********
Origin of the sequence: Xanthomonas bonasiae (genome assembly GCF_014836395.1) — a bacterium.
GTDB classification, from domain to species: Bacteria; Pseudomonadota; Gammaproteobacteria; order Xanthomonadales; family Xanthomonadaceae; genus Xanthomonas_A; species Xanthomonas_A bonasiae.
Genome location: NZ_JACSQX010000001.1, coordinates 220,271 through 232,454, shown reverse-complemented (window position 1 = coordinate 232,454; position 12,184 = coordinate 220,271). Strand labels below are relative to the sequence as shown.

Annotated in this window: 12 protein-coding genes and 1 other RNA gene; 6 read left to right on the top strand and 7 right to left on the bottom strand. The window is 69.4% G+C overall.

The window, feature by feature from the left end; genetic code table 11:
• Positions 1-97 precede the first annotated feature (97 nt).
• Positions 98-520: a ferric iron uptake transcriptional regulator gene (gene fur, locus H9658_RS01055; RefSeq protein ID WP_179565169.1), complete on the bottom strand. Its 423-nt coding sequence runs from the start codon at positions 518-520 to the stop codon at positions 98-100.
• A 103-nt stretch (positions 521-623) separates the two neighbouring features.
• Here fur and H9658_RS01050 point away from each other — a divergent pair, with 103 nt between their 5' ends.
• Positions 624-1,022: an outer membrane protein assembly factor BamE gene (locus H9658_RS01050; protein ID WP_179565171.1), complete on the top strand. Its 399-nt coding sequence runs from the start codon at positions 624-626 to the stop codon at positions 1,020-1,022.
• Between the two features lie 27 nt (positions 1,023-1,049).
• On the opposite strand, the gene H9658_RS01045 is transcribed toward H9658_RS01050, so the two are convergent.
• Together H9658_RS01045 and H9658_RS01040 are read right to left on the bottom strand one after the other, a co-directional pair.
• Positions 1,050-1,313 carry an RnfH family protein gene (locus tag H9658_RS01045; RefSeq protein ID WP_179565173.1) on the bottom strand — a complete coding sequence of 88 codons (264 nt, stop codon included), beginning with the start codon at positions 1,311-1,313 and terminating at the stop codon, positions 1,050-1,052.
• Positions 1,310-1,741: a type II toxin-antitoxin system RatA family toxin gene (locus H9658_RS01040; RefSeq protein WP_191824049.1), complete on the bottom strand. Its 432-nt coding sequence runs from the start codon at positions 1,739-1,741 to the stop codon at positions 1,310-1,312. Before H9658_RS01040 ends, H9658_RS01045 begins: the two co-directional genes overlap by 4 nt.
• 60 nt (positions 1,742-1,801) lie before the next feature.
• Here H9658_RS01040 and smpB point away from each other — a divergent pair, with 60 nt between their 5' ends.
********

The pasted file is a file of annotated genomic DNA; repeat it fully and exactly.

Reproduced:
Origin of the sequence: Xanthomonas bonasiae (genome assembly GCF_014836395.1) — a bacterium.
GTDB classification, from domain to species: Bacteria; Pseudomonadota; Gammaproteobacteria; order Xanthomonadales; family Xanthomonadaceae; genus Xanthomonas_A; species Xanthomonas_A bonasiae.
Genome location: NZ_JACSQX010000001.1, coordinates 220,271 through 232,454, shown reverse-complemented (window position 1 = coordinate 232,454; position 12,184 = coordinate 220,271). Strand labels below are relative to the sequence as shown.

Annotated in this window: 12 protein-coding genes and 1 other RNA gene; 6 read left to right on the top strand and 7 right to left on the bottom strand. The window is 69.4% G+C overall.

The window, feature by feature from the left end; genetic code table 11:
• Positions 1-97 precede the first annotated feature (97 nt).
• Positions 98-520: a ferric iron uptake transcriptional regulator gene (gene fur, locus H9658_RS01055; RefSeq protein ID WP_179565169.1), complete on the bottom strand. Its 423-nt coding sequence runs from the start codon at positions 518-520 to the stop codon at positions 98-100.
• A 103-nt stretch (positions 521-623) separates the two neighbouring features.
• Here fur and H9658_RS01050 point away from each other — a divergent pair, with 103 nt between their 5' ends.
• Positions 624-1,022: an outer membrane protein assembly factor BamE gene (locus H9658_RS01050; protein ID WP_179565171.1), complete on the top strand. Its 399-nt coding sequence runs from the start codon at positions 624-626 to the stop codon at positions 1,020-1,022.
• Between the two features lie 27 nt (positions 1,023-1,049).
• On the opposite strand, the gene H9658_RS01045 is transcribed toward H9658_RS01050, so the two are convergent.
• Together H9658_RS01045 and H9658_RS01040 are read right to left on the bottom strand one after the other, a co-directional pair.
• Positions 1,050-1,313 carry an RnfH family protein gene (locus tag H9658_RS01045; RefSeq protein ID WP_179565173.1) on the bottom strand — a complete coding sequence of 88 codons (264 nt, stop codon included), beginning with the start codon at positions 1,311-1,313 and terminating at the stop codon, positions 1,050-1,052.
• Positions 1,310-1,741: a type II toxin-antitoxin system RatA family toxin gene (locus H9658_RS01040; RefSeq protein WP_191824049.1), complete on the bottom strand. Its 432-nt coding sequence runs from the start codon at positions 1,739-1,741 to the stop codon at positions 1,310-1,312. Before H9658_RS01040 ends, H9658_RS01045 begins: the two co-directional genes overlap by 4 nt.
• 60 nt (positions 1,742-1,801) lie before the next feature.
• Here H9658_RS01040 and smpB point away from each other — a divergent pair, with 60 nt between their 5' ends.